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Within the narrow confines of our being, nothing appeals to us more than freedom; an intoxicating aspiration we idealise to counter the slew of reminders that perhaps we are not as free as we think. Freedom has long become an ally of modern day ideological sophistry; the carrot at the end of the neo-liberal stick, dangled by the obscenely powerful to win the favour of a an increasingly disillusioned public. But beyond being a currency for lip-service, what does freedom actually mean?
British philosopher, Iris Murdoch, once argued that we are least free when confined to the trap of the self. She contends that our pesky ego, stymies our ability to absorb the nectar of life outside of our own perspective. Even some 23 years later, her words have an immeasurable salience.
We are living in a landscape where empathic imagination has been eclipsed by the recursive self-reference of the human ego. Just look at our social media feeds and the dizzying carousel of reality TV shows. Ultimately, there seems to be a fundamental lack of attention on what it means to be interested in something other than oneself. Put in another way, there is a narrative of the self that continues to hover over much of our existence, one that instigates a series of self-initiated post-mortems on what we should have done or could have said in any given circumstance.
This zealous reverence for the self and all its associated anxieties, prompted Murdoch at the time, to advocate for unselfing; a term deftly coined in her 1970 masterpiece, “The Sovereignty of Good”, a book with an unusual blend of spirituality and grounded philosophy, painted in lush resins of metaphors and teeming ruminations.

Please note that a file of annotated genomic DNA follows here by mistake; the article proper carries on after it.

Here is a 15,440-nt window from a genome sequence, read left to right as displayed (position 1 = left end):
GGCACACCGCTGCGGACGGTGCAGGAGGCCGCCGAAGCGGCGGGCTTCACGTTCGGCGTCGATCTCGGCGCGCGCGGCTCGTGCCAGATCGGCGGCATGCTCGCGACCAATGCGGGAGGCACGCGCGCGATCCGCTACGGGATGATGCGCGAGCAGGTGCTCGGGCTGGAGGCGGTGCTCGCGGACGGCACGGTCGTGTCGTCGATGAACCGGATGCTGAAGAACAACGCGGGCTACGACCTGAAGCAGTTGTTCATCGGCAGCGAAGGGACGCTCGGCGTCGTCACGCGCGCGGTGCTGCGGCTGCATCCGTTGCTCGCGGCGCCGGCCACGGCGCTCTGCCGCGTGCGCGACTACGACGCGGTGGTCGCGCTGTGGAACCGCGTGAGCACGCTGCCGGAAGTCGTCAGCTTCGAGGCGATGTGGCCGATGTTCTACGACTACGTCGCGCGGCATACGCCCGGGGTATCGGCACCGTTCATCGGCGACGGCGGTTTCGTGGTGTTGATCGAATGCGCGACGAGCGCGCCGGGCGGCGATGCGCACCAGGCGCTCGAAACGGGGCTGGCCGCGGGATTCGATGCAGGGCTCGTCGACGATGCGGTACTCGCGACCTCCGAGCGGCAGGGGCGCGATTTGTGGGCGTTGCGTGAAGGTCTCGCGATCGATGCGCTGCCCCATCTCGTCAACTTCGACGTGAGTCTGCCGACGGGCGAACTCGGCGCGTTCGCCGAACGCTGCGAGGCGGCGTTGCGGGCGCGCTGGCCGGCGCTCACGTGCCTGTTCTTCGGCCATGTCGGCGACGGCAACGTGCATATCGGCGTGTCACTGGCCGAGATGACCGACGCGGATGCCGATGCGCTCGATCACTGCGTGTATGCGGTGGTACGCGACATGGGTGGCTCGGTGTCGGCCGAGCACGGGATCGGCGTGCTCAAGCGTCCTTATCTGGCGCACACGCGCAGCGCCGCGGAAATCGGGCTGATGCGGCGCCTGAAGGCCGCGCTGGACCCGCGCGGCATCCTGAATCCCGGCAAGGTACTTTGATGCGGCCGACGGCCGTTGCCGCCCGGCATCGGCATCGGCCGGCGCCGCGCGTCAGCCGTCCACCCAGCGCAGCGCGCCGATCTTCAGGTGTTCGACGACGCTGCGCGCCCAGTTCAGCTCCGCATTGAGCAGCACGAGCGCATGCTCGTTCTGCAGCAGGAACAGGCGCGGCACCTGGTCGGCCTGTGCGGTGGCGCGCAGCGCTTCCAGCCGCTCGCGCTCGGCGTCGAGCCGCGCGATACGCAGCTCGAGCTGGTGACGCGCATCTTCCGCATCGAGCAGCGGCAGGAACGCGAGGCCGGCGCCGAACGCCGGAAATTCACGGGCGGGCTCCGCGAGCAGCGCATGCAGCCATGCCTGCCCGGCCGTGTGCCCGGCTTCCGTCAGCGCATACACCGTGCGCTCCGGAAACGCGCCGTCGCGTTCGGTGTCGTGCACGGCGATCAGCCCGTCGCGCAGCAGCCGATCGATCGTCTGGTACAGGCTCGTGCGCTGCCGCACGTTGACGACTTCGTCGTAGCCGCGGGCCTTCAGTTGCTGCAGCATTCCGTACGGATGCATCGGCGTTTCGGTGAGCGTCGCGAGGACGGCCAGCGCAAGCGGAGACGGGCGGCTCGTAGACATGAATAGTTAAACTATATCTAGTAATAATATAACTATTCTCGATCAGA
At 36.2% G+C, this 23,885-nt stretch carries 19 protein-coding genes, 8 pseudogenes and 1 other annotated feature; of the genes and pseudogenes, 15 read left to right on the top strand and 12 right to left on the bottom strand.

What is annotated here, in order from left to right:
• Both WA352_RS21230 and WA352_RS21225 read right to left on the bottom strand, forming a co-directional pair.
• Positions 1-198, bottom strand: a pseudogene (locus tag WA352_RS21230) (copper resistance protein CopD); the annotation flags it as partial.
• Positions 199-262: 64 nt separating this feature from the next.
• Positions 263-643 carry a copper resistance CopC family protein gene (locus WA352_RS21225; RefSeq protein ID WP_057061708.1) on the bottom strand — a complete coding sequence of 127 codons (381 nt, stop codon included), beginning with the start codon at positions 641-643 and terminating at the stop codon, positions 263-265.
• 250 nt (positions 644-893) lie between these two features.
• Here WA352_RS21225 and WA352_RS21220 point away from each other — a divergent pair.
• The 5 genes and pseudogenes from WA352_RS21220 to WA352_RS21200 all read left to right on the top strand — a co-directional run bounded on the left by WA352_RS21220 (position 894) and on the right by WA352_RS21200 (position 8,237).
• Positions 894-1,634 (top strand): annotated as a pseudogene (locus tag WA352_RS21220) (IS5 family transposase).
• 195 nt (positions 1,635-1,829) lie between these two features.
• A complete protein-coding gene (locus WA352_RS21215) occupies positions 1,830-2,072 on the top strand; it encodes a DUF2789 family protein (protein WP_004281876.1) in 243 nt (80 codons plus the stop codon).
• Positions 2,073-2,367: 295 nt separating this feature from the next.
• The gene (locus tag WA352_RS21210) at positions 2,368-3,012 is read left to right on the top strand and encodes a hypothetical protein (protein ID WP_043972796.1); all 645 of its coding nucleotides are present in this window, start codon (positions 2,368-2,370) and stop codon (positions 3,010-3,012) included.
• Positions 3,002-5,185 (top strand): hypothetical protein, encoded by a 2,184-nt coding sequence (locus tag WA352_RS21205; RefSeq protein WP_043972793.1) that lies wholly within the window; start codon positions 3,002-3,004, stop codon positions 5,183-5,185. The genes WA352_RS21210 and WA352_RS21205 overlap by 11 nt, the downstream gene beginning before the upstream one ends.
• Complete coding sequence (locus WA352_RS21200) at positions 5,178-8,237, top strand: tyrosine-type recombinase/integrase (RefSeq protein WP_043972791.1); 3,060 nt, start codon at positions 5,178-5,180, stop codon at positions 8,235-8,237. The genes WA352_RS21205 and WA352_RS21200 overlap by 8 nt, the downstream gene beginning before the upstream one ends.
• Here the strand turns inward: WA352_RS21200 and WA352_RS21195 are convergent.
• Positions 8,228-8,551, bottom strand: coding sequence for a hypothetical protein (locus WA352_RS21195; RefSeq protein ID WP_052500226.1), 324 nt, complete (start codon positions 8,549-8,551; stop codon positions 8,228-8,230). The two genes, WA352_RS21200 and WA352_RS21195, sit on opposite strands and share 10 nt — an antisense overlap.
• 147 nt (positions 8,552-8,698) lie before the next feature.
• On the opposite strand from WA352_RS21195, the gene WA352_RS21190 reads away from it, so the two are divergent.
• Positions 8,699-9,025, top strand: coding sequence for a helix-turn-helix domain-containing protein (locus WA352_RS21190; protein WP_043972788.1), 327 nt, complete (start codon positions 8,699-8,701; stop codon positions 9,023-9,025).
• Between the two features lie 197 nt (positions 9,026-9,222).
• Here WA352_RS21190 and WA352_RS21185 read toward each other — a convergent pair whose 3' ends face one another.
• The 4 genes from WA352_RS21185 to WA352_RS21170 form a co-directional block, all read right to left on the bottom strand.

Unselfing requisites us to step outside of the self, and walk beside it with non-judgemental curiosity, acknowledging the infinite other ‘selves’ that have trod on similar and different paths to our own.
With sublime lyricism, Murdoch recollects an experience of peering out of a window whilst being clamoured by anxious thoughts, or as she puts it, “brooding perhaps on some damage done to my prestige”. She spots a hovering kestrel. In that singular languorous moment, she undergoes a triumphant transformation, where the crippling weight of her anxiety disappears and a wide-eyed wonder transmutes into her being, freed from the clasps of her nagging thoughts. The full presence of the kestrel is revealed.
For Murdoch, her serendipitous communion with nature provided the perfect occasion for ‘unselfing’. She writes:
I am looking out of my window in an anxious and resentful state of mind, oblivious of my surroundings, brooding perhaps on some damage done to my prestige. Then suddenly I observe a hovering kestrel. In a moment everything is altered. The brooding self with its hurt vanity has disappeared. There is nothing now but kestrel. And when I return to thinking of the other matter it seems less important. And of course this is something which we may also do deliberately: give attention to nature in order to clear our minds of selfish care.
The takeaway from Murdoch’s words are clear. The moral life begins with the fundamental act of seeing. It is an undiluted and loving attention to reality that frees the self from its prison house of illusion. An ideal life, for Murdoch, involves forging a fruitful distance from our storied self and its accompanying mist of doubts and dilemmas. Because it is through this difficult separation that the first taste of freedom is experienced, a freedom to discover beauty in everything.
Murdoch’s sagacious reflections on unselfing, encourages us to step out of our addictive relationship with the self, to feel the thud of paradoxes and dualities that resonate within our soul. To allow life’s anxieties to pucker our skin. To allow some blood to trickle. To allow some scars to heal. To allow freedom.
Before I end today, here are a few reads that I’ve found particularly reinvigorating with a piping hot Sunday morning coffee. For those of you that know my reading habits, I’m brutally selective of what I read because there is so much out there and so little time to absorb them all - to proffer them with the attention they duly deserve. So take the following list as a hand-curated offering of words that evoke and stir the soul in a really special way.